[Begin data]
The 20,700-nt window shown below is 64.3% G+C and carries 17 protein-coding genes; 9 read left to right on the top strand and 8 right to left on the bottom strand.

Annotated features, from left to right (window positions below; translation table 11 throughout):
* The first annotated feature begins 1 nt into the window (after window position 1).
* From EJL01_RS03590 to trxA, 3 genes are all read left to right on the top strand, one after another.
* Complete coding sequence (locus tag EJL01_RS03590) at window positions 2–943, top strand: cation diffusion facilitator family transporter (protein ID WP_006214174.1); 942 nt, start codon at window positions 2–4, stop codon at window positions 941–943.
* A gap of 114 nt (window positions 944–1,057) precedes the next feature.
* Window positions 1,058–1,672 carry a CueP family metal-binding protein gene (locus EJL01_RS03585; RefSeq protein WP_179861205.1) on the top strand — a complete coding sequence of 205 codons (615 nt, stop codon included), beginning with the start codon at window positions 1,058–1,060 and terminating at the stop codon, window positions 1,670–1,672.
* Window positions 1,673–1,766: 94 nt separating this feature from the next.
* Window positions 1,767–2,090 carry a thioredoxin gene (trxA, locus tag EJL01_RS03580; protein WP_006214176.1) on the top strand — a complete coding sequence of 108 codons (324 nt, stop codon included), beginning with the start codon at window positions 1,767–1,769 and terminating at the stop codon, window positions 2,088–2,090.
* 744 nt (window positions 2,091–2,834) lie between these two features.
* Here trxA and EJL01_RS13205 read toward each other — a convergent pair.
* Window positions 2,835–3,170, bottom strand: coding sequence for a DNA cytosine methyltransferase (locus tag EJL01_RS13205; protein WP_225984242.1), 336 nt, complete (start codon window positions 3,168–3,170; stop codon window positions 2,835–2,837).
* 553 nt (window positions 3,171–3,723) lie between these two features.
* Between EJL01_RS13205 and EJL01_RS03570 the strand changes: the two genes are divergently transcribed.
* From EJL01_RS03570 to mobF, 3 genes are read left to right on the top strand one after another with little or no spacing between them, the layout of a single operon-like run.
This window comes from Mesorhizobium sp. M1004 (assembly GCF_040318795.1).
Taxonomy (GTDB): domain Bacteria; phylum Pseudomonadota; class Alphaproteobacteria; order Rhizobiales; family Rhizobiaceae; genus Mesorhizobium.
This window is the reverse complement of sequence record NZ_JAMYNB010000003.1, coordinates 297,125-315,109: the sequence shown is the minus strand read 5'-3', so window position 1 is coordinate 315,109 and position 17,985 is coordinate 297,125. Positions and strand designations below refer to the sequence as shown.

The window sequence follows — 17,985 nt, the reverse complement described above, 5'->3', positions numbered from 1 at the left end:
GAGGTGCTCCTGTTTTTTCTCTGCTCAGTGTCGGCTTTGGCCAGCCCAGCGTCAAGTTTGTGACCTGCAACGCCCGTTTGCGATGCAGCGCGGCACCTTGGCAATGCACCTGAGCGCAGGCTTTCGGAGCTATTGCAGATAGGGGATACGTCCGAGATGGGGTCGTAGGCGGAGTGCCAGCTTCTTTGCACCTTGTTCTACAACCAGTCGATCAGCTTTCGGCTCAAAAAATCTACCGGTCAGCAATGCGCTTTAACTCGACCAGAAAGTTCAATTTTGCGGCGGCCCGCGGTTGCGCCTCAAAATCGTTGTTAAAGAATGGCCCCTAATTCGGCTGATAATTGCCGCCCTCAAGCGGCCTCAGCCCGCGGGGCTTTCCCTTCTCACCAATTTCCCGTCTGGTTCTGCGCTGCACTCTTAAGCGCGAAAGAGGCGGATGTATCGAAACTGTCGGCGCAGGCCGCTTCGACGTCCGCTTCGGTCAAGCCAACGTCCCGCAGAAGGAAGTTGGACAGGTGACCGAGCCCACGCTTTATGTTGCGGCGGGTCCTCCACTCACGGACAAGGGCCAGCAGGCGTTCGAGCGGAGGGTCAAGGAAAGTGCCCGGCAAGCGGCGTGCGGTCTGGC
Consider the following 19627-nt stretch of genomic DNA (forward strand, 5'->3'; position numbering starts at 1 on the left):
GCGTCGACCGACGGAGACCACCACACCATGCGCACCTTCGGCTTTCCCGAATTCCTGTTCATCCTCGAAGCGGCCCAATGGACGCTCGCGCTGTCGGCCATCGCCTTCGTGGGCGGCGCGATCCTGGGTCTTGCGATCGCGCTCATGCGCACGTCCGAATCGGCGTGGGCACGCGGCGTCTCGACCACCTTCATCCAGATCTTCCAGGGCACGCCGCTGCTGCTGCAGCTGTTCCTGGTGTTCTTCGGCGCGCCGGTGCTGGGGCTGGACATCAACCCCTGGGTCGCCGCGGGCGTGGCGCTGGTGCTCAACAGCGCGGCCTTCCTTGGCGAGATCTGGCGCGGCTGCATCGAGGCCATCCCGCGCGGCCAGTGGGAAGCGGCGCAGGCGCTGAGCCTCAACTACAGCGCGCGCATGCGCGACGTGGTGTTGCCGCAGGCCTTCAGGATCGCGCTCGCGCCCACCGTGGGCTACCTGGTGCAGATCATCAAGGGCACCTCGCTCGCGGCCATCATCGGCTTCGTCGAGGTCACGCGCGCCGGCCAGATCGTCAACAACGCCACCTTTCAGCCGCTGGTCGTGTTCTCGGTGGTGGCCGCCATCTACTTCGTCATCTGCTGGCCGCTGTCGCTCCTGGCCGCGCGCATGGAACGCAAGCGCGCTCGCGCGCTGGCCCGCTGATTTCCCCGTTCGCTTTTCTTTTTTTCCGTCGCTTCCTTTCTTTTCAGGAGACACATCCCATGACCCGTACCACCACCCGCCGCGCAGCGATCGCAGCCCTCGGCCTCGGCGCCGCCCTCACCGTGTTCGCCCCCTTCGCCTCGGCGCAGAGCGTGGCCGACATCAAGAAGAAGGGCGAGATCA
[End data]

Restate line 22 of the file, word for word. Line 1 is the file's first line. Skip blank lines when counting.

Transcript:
GCGTCGACCGACGGAGACCACCACACCATGCGCACCTTCGGCTTTCCCGAATTCCTGTTCATCCTCGAAGCGGCCCAATGGACGCTCGCGCTGTCGGCCATCGCCTTCGTGGGCGGCGCGATCCTGGGTCTTGCGATCGCGCTCATGCGCACGTCCGAATCGGCGTGGGCACGCGGCGTCTCGACCACCTTCATCCAGATCTTCCAGGGCACGCCGCTGCTGCTGCAGCTGTTCCTGGTGTTCTTCGGCGCGCCGGTGCTGGGGCTGGACATCAACCCCTGGGTCGCCGCGGGCGTGGCGCTGGTGCTCAACAGCGCGGCCTTCCTTGGCGAGATCTGGCGCGGCTGCATCGAGGCCATCCCGCGCGGCCAGTGGGAAGCGGCGCAGGCGCTGAGCCTCAACTACAGCGCGCGCATGCGCGACGTGGTGTTGCCGCAGGCCTTCAGGATCGCGCTCGCGCCCACCGTGGGCTACCTGGTGCAGATCATCAAGGGCACCTCGCTCGCGGCCATCATCGGCTTCGTCGAGGTCACGCGCGCCGGCCAGATCGTCAACAACGCCACCTTTCAGCCGCTGGTCGTGTTCTCGGTGGTGGCCGCCATCTACTTCGTCATCTGCTGGCCGCTGTCGCTCCTGGCCGCGCGCATGGAACGCAAGCGCGCTCGCGCGCTGGCCCGCTGATTTCCCCGTTCGCTTTTCTTTTTTTCCGTCGCTTCCTTTCTTTTCAGGAGACACATCCCATGACCCGTACCACCACCCGCCGCGCAGCGATCGCAGCCCTCGGCCTCGGCGCCGCCCTCACCGTGTTCGCCCCCTTCGCCTCGGCGCAGAGCGTGGCCGACATCAAGAAGAAGGGCGAGATCA